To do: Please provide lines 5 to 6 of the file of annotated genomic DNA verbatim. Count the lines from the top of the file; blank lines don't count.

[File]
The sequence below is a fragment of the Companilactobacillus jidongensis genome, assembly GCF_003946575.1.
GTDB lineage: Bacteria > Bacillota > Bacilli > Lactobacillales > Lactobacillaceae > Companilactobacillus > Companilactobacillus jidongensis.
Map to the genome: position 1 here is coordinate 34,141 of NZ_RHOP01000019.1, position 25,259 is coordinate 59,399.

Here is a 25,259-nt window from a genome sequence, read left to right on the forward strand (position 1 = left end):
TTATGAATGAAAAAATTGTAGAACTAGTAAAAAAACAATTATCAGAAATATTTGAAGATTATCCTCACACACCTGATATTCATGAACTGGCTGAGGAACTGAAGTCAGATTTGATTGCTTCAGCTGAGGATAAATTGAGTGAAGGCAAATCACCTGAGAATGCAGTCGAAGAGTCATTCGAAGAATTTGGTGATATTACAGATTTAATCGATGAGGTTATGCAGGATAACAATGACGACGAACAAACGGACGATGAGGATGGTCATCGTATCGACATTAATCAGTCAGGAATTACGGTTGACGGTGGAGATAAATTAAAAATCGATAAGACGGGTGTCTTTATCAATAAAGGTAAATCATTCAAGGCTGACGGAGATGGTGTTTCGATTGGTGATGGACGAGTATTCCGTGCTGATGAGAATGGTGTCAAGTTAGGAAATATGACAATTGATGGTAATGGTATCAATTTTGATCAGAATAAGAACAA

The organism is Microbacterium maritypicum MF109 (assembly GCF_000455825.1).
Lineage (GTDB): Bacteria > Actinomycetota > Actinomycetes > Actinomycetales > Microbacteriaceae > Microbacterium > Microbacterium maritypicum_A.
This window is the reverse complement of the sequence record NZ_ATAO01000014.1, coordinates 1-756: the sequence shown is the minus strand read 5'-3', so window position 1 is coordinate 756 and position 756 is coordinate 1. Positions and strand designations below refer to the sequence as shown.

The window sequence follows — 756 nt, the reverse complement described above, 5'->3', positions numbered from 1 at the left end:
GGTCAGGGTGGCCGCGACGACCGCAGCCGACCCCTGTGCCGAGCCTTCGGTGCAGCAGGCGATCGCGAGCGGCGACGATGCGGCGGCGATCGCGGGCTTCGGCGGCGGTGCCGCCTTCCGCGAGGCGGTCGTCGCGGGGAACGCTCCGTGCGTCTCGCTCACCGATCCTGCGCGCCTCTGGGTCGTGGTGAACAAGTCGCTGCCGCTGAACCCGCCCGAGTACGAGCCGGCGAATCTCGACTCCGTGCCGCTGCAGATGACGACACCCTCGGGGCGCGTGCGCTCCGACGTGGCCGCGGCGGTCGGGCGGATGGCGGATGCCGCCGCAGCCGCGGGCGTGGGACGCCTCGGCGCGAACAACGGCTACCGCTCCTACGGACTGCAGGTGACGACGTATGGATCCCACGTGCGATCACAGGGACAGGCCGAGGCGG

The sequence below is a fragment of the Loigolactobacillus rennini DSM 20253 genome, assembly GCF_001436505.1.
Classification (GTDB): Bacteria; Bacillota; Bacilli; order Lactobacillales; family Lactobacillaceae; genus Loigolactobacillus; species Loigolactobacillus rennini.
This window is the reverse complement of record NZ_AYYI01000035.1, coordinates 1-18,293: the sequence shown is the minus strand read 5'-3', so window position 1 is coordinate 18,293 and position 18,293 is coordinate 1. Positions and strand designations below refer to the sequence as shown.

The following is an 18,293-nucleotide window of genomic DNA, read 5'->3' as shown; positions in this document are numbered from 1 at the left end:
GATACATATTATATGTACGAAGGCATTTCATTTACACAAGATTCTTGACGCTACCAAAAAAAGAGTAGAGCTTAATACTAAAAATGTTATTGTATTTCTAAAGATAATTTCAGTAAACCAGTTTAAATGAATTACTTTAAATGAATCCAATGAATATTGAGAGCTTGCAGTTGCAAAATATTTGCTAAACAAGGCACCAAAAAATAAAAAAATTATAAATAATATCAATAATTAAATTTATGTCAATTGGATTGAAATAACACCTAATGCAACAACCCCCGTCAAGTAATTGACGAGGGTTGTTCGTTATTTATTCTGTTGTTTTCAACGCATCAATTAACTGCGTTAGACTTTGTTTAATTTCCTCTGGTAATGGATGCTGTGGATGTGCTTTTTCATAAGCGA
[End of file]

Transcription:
TTATGAATGAAAAAATTGTAGAACTAGTAAAAAAACAATTATCAGAAATATTTGAAGATTATCCTCACACACCTGATATTCATGAACTGGCTGAGGAACTGAAGTCAGATTTGATTGCTTCAGCTGAGGATAAATTGAGTGAAGGCAAATCACCTGAGAATGCAGTCGAAGAGTCATTCGAAGAATTTGGTGATATTACAGATTTAATCGATGAGGTTATGCAGGATAACAATGACGACGAACAAACGGACGATGAGGATGGTCATCGTATCGACATTAATCAGTCAGGAATTACGGTTGACGGTGGAGATAAATTAAAAATCGATAAGACGGGTGTCTTTATCAATAAAGGTAAATCATTCAAGGCTGACGGAGATGGTGTTTCGATTGGTGATGGACGAGTATTCCGTGCTGATGAGAATGGTGTCAAGTTAGGAAATATGACAATTGATGGTAATGGTATCAATTTTGATCAGAATAAGAACAA

The organism is Microbacterium maritypicum MF109 (assembly GCF_000455825.1).